Look left and right through the lanes of traffic, and you may find yourself surrounded by a multitude of Mazda 3s, a tonne of Toyota Corollas and Camrys, a horde of Hyundai i30s, and the luxury staple of the Big Three Germans. It can all seem a bit same-same.
It’s not that these cars are boring; they wouldn’t sell so well if they were not anything short of excellent. It’s just that there are so darn many of them, and there are some excellent alternatives that seem to get lost in the sales wilderness.
Are buyers simply taken in by the spiel on the showroom floor, or are we becoming too lazy, too scared, or too blinkered to look outside the popular box?
Checking out the monthly VFACTS vehicle industry sales reports, there are some stunners that seem to be under selling.
In the light car segment, which nabs nearly nine percent market share, the Hyundai Accent has 18% of sales at 5333 so far this year. In comparison, three super-cute, fun and frugal fours are seemingly out in the cold: the Ford Fiesta with 1032 sales has just a 3.4% share, the Renault Clio has 524 sales or 1.7%, and the Skoda Fabia just 1% at 308 sales so far in 2016.
This trio should also be on the super-light shopping list: the Euro-designed Ford Fiesta is getting on (the update is due late 2017) but is still an excellent proposition; the Renault Clio is a fun all-rounder; and the Skoda Fabia is certainly underrated.
Skoda has been back in Oz for almost a decade now, and while the first Fabia had a decidedly quirky styling with its blunt grille and boxy shape, the latest 2015 update looks decidedly sleeker, and not just a little like its cousins the Volkswagen Polo and Golf.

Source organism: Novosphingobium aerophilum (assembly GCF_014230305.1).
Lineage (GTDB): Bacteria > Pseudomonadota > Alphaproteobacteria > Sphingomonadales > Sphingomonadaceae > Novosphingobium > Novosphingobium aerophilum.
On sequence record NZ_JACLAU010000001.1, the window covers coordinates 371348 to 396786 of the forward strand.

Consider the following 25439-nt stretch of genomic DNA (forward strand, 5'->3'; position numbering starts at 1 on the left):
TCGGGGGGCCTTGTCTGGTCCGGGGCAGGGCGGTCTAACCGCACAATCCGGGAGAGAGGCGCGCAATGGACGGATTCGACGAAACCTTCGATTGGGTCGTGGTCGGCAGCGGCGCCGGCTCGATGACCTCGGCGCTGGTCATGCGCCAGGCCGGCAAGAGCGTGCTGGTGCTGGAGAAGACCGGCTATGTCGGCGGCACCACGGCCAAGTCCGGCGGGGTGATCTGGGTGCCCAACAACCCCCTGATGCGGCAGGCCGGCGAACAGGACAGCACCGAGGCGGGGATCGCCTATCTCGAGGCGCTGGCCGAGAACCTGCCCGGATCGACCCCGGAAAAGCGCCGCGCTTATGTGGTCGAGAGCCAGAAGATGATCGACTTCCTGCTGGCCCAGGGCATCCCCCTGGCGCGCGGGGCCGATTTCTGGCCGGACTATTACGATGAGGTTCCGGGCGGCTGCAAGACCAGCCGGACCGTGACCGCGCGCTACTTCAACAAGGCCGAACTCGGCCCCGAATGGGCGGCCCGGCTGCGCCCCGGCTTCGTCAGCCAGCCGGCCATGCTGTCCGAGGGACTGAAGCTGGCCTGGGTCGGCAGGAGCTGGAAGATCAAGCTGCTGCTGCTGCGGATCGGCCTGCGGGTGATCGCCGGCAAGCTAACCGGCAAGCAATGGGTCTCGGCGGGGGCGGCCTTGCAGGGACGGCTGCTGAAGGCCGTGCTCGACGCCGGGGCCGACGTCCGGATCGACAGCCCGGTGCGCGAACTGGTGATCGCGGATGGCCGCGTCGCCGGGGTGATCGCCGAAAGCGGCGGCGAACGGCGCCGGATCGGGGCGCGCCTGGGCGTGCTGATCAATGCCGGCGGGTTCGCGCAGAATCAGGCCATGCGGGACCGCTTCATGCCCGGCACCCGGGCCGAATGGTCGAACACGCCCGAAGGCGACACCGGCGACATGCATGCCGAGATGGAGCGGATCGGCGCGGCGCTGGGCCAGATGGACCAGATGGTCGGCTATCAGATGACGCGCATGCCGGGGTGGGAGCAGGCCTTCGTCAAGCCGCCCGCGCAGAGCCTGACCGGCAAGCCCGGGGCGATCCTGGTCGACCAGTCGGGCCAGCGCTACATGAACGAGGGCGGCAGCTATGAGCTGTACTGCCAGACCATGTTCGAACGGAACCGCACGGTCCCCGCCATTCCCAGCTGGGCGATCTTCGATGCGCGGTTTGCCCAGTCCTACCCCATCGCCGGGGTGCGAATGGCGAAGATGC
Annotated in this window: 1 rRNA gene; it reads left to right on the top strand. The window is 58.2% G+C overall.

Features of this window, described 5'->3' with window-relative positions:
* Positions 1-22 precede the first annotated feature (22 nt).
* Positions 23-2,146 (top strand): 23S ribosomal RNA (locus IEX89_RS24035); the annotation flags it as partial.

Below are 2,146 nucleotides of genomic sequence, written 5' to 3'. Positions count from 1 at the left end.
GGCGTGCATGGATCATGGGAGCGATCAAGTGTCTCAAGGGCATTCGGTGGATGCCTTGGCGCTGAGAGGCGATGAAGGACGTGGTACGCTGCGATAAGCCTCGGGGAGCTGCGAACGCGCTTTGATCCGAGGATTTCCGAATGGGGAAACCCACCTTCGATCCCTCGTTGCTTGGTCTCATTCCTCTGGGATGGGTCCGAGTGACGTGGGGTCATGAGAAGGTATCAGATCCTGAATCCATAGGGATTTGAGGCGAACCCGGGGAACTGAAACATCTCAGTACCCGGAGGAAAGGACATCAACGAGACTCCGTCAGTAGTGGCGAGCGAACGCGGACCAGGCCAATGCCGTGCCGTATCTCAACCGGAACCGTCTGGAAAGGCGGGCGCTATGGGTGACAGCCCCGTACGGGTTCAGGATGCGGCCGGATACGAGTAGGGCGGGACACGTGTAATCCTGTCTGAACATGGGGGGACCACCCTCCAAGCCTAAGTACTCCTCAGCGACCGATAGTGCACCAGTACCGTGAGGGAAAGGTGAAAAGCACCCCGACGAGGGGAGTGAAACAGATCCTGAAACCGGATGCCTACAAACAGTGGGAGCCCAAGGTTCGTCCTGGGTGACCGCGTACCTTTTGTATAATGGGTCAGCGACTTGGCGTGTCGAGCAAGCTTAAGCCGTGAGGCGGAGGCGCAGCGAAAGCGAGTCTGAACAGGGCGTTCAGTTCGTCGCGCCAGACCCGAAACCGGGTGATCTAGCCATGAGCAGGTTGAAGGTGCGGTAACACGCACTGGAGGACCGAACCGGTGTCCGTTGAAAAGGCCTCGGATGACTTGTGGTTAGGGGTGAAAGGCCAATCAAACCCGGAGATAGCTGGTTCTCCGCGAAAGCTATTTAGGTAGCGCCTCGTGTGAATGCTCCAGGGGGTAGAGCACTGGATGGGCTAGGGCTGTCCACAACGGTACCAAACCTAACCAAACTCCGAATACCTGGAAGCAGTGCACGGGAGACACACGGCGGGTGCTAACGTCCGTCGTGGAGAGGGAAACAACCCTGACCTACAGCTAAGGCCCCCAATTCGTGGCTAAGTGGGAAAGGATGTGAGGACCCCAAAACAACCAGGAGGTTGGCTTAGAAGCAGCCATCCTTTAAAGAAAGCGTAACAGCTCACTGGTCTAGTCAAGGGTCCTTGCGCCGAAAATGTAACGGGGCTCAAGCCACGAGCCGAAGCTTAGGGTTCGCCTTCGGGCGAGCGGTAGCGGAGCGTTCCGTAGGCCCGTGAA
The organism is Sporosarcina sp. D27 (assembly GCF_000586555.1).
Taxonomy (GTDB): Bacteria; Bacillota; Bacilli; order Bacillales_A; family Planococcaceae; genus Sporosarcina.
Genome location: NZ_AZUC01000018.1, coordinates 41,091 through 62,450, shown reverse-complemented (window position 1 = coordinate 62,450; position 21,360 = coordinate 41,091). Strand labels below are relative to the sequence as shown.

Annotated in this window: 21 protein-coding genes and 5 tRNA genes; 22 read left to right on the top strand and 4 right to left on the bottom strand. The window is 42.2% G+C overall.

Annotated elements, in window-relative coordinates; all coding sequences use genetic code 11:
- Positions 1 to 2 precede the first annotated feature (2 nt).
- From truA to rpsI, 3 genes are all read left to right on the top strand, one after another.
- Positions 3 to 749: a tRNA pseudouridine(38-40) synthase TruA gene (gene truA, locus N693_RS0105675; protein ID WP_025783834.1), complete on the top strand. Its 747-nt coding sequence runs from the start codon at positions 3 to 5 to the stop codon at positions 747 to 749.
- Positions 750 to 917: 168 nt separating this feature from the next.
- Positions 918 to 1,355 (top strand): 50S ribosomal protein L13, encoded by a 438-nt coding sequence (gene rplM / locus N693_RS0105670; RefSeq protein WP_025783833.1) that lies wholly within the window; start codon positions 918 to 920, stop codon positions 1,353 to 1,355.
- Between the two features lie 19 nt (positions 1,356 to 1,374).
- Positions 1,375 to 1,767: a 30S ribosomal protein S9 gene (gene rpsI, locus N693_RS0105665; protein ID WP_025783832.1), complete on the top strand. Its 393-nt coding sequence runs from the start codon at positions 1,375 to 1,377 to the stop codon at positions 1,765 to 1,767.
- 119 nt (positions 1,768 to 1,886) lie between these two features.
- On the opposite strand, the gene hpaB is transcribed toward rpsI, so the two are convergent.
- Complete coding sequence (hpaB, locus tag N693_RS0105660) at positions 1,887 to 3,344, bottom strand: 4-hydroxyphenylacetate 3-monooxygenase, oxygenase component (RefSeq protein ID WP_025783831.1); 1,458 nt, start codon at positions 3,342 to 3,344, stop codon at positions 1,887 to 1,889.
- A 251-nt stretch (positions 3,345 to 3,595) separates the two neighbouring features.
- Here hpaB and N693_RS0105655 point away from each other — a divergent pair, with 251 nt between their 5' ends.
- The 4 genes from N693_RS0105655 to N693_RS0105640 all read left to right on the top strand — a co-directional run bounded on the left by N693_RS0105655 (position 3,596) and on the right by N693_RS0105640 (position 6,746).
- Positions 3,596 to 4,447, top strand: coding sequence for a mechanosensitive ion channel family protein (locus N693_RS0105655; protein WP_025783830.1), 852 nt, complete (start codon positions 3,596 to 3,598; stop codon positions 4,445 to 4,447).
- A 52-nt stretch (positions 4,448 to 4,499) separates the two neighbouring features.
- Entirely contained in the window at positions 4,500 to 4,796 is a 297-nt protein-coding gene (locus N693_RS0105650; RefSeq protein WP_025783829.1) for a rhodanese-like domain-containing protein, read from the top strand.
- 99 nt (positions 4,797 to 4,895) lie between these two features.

The Fabia shares its underpinnings with the former so the drivetrains are excellent, and while the body and badge are different and the interior in particular is more basic, it still gets radar-based emergency braking and seven airbags for a five-star ANCAP rating; a 6.5-inch touchscreen interface with Apple CarPlay and Android Auto connectivity; a tonne of storage, and also comes in a wagon bodystyle for a $1500 premium, something no other light car currently offers. You need to step up to the bigger engine to get an auto, but the base manual with its turbocharged 1.2-litre four-cylinder is still hard to go past at $15,990.
Skoda’s Octavia and new Skoda Superb should also be on the lists of the medium and large car buyers for the same reasons as the Fabia.
In the medium luxury market, the Volvo S60 sits at just 166 sales or 2%, despite its sublime saloon looks, awesome drivetrain, and Volvo recently addressing its innate tendency to tramline (when the wheels want to follow the contours in the road).
Jaguar also entered the medium car market recently with its XE, a $60K ‘entry level’ sedan that’s almost the spitting image of its big brother the XF. Well specced, sleek in design and with excellent drivetrains, the XE has sold 620 units.
In comparison, the Mercedes-Benz C-Class has sold over 2000 and counting, and while it is certainly the benchmark, followed closely by BMW’s 3-Series and Audi’s A4, the Swede and the Brit should not be overlooked.
In the sub-$60K mid-sized arena, the Ford Mondeo is outsold five-to-one by the Camry, and it’s still hard to overlook the Mazda6 for quality and value in this segment.
But the Mondeo’s voluminous dimensions, smart engines and aggressive new face should be on more prospective buyers’ lists. While it will be the biggest benefactor in the Falcon’s demise when it ceases production in October, it is yet to reach 1000 sales in 2016.
In the sub-$70k big sedan class, the Holden Commodore slams the opposition with 76% of the share at 8000 sales. While we are all for buying Australian-made, particularly given the sad demise of the local car industry, there is an underrated Korean which is worth a look.
While sales of 174 cars (1.6%) may reflect our buyer’s hesitation to consider a big Hyundai, the Genesis has lovely styling, a mega feature list and every bit of electronica available. Many of its more expensive competitors will have you ticking cost options boxes for the gear it comes with.
And don’t forget that new Skoda Superb… More resolved looks, cracker engines, expansive legroom and a step up in cabin quality (though this could still be improved) makes it a strong class contender.
These are but a few of the offerings that should get a look-in when shopping for a new car. For an island with a million car sales a year, we really are spoilt for choice with brands and model variants, and should explore all the options – even if, in the end, the sales table-toppers end up in our driveways.